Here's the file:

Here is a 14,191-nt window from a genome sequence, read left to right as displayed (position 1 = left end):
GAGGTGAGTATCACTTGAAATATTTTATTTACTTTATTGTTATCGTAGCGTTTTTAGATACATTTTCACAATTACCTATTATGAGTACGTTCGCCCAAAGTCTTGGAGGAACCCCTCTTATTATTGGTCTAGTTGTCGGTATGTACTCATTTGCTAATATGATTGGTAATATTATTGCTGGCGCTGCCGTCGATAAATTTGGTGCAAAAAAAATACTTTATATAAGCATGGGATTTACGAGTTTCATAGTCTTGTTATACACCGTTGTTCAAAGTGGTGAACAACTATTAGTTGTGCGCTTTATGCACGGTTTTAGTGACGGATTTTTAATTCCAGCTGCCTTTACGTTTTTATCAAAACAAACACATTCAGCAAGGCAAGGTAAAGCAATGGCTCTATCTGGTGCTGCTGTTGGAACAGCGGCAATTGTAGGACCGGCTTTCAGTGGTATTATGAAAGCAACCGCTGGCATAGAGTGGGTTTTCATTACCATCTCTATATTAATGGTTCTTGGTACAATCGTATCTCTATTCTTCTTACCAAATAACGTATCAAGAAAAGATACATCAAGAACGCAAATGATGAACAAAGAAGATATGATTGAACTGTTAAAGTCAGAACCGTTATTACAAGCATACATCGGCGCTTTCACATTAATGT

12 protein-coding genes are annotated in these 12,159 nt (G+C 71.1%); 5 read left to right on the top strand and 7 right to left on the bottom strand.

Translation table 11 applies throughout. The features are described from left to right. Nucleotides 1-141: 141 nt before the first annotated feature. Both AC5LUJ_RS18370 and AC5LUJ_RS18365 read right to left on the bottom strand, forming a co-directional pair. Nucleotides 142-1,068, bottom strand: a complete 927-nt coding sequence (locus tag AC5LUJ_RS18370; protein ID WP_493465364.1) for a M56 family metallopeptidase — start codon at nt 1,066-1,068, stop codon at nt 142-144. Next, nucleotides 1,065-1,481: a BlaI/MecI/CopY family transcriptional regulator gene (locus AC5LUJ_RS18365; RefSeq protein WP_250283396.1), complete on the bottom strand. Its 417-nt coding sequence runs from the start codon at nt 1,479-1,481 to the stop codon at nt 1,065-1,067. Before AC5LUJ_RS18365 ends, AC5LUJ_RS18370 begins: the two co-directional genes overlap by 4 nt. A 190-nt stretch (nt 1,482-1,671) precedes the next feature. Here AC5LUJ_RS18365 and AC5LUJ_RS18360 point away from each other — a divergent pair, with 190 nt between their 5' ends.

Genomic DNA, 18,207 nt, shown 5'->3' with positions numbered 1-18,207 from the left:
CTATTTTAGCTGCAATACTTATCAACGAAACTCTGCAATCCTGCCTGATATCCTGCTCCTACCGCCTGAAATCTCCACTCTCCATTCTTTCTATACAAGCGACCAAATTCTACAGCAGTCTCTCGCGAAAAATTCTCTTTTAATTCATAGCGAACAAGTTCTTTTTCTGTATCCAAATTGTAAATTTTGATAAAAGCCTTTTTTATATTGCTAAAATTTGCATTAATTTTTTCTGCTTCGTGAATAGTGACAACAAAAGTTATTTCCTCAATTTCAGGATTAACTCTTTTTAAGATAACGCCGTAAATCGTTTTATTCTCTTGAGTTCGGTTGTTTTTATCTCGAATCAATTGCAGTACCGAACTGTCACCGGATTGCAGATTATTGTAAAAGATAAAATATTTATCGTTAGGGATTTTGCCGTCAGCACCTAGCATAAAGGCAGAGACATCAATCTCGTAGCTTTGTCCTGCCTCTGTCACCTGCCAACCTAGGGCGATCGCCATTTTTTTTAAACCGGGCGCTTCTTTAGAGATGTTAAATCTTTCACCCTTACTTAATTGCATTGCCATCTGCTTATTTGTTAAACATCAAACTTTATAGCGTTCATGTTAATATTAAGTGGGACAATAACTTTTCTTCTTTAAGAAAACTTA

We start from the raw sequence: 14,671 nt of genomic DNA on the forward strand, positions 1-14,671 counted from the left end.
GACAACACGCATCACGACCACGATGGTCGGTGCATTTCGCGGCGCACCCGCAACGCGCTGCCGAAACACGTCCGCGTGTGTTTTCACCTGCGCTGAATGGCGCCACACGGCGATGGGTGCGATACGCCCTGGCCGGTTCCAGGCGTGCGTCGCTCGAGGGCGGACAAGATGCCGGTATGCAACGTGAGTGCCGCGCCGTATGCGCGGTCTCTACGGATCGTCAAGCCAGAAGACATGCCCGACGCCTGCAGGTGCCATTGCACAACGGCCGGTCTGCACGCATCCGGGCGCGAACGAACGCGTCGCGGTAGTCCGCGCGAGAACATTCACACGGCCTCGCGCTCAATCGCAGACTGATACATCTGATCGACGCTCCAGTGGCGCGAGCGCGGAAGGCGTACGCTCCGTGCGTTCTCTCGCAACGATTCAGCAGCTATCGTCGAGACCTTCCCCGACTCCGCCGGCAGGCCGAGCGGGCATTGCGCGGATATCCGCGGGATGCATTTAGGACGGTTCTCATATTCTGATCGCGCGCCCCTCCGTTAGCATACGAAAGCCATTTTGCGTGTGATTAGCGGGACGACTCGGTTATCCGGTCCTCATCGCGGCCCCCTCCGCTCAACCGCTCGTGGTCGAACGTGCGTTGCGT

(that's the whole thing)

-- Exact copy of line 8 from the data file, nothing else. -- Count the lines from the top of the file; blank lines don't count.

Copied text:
GACAACACGCATCACGACCACGATGGTCGGTGCATTTCGCGGCGCACCCGCAACGCGCTGCCGAAACACGTCCGCGTGTGTTTTCACCTGCGCTGAATGGCGCCACACGGCGATGGGTGCGATACGCCCTGGCCGGTTCCAGGCGTGCGTCGCTCGAGGGCGGACAAGATGCCGGTATGCAACGTGAGTGCCGCGCCGTATGCGCGGTCTCTACGGATCGTCAAGCCAGAAGACATGCCCGACGCCTGCAGGTGCCATTGCACAACGGCCGGTCTGCACGCATCCGGGCGCGAACGAACGCGTCGCGGTAGTCCGCGCGAGAACATTCACACGGCCTCGCGCTCAATCGCAGACTGATACATCTGATCGACGCTCCAGTGGCGCGAGCGCGGAAGGCGTACGCTCCGTGCGTTCTCTCGCAACGATTCAGCAGCTATCGTCGAGACCTTCCCCGACTCCGCCGGCAGGCCGAGCGGGCATTGCGCGGATATCCGCGGGATGCATTTAGGACGGTTCTCATATTCTGATCGCGCGCCCCTCCGTTAGCATACGAAAGCCATTTTGCGTGTGATTAGCGGGACGACTCGGTTATCCGGTCCTCATCGCGGCCCCCTCCGCTCAACCGCTCGTGGTCGAACGTGCGTTGCGT